{ public view of invisible zipper. I inserted the zipper the same way I demonstrated in my tutorial--without an invisible zipper foot }
{ invisible zipper on inside }
{ closeup of piping along waist yoke }
{ public view of hem }
{ interior view of hem. You can see that the lining and fashion fabric are hemmed together }
{ inseam pocket }
{ waist yoke facing that has been finished with red bias tape }
{ waist yoke facing turned up to see inside seams }
What I Did with the Waist Yoke: Typically when I sew a skirt with a waist yoke facing, I press the lower edge under 3/8" and slipstitch the facing to the seam. Such as in the case of my Green Summer Skirt. This time I decided to finish the raw edge using bias tape in a bright red. I really like this alternative! The only thing I'm questioning myself about is: should I have serged the raw edges of the bottom waist yoke seam, which is located right underneath the bias tape? (See last photo above.) I'm kind of worried that it isn't completely enclosed by the facing and will fray with a vengeance. But this seam is made up of three layers of fabric: skirt, waist yoke, and lining; would a ridge form? I probably will serge it the next time just to see what happens.

To help with any future waist stretching (which can be so annoying!), I stitched the top waist seam with a strip of seam binding. I would much rather have used 3/8" twill tape, but I used all mine up while sewing my pants. I haven't heard people using seam binding as a seam stabilizer, this idea was actually thought up by me. Have you ever used it this way before? Had good results? I don't see why it wouldn't be a good notion for the job: it does't stretch and doesn't fray much.

What I Did with the Lining: The lining was inserted differently this time. As I reflect on it, this skirt is partly lined and underlined. Yeah, I guess so. You see, the lining and the fashion fabric seams were sewn separately at the sides but together at the center back, right under the zipper.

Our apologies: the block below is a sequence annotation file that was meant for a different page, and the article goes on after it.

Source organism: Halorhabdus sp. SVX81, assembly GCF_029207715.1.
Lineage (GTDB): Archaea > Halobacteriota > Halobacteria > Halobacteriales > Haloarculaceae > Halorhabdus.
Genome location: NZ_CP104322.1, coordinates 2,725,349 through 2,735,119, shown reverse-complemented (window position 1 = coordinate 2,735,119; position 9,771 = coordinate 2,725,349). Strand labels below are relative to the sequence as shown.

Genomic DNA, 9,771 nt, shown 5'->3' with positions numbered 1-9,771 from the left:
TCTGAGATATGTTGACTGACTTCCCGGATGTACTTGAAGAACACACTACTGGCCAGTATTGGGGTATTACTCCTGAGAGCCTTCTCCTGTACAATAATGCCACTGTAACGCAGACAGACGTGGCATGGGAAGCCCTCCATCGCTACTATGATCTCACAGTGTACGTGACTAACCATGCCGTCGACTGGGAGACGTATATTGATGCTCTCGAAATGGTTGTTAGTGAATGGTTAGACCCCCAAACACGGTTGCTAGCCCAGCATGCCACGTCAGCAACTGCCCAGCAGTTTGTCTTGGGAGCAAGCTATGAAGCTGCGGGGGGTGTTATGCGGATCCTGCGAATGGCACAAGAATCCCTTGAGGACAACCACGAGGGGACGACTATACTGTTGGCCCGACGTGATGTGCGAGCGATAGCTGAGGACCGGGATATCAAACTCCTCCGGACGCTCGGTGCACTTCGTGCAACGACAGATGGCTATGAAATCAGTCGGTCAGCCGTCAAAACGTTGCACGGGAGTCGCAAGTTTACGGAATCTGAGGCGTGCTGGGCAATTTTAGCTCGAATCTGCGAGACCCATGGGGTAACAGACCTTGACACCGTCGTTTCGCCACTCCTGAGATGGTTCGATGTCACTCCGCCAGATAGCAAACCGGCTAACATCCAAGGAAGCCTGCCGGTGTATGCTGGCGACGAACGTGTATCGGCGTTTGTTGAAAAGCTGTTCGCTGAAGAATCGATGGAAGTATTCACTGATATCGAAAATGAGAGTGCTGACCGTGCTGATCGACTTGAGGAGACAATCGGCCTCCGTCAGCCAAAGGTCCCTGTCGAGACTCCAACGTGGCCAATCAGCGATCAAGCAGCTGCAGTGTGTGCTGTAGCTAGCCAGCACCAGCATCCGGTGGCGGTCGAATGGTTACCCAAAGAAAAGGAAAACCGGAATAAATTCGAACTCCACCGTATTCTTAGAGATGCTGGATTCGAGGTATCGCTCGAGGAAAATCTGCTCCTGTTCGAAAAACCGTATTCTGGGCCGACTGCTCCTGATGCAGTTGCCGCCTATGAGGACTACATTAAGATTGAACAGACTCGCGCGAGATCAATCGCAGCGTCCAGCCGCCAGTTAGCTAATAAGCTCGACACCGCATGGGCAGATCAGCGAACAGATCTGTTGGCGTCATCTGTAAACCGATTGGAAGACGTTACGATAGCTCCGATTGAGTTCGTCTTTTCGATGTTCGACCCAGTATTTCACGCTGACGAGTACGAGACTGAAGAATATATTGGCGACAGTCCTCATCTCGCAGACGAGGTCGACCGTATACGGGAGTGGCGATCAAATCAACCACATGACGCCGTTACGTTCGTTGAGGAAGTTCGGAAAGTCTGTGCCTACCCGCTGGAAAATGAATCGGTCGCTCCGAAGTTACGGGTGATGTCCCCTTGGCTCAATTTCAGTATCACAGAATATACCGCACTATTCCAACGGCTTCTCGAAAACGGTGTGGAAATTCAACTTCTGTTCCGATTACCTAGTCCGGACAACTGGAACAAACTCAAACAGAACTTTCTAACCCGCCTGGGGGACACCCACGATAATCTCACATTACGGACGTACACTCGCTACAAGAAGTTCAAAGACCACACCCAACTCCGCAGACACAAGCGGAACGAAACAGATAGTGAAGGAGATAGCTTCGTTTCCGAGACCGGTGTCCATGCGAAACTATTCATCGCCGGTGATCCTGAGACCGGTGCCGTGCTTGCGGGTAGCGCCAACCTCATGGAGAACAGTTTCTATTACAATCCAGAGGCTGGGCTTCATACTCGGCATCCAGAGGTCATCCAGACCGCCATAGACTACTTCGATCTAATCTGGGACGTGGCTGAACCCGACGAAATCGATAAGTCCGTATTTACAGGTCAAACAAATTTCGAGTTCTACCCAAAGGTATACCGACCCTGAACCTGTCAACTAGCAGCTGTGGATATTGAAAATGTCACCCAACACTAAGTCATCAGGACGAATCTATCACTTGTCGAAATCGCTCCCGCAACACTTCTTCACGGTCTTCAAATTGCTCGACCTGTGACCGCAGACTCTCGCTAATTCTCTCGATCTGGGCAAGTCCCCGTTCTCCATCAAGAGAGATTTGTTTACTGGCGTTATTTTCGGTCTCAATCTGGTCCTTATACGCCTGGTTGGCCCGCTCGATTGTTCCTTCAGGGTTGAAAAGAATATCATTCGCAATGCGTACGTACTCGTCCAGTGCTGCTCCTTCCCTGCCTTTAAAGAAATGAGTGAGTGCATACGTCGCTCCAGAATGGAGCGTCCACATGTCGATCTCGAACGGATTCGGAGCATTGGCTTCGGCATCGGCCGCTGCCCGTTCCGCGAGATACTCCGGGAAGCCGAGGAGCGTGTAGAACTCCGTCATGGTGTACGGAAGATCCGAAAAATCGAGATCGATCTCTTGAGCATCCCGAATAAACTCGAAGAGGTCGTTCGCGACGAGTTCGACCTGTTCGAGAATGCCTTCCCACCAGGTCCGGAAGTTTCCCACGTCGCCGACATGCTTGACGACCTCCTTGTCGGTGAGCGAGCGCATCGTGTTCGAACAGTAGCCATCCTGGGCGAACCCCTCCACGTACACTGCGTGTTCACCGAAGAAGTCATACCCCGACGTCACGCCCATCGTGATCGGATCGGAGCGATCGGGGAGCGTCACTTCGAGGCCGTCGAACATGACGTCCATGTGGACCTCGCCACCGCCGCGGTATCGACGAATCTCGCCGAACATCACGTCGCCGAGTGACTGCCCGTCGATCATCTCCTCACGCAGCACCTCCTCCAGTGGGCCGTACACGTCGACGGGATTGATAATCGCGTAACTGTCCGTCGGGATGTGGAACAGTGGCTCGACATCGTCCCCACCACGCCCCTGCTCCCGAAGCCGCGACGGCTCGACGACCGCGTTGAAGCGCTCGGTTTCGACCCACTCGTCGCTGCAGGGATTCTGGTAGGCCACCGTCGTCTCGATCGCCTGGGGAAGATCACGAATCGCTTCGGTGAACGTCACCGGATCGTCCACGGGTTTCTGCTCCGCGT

Why on earth did I do this?

The lining I chose to use is very light weight and I was picturing in my mind the lining shifting and wrapping around the wearers legs. It just seemed to me from the get go that the lining needed to be anchored to the fashion fabric. I first thought of underlining the fashion fabric but that would make me lose the nice, tailored look of a lined garment. That's why I went with the idea of anchoring the lining only at one seam (the center back), and also hem both the fashion fabric and the lining fabric together using a narrow hem.

It worked out just the way I wanted it!


On Etsy. . .

I'm over the moon about this skirt. It came together remarkably well and I just love to see good results after heavily altering a sewing pattern. And just because I love making skirts like these, I'm thinking of selling them in my Etsy Shop in the upcoming weeks. The plan is to create "Made to Order" listings so that the buyer can choose the fabric and trimmings and give me their measurements. This way, I will be able to make them really special skirts that will have the proper fit for their individual shape. Sounds like a very exciting venture for me and I can't wait for the first order. I will post here as soon as I make my first skirt listing!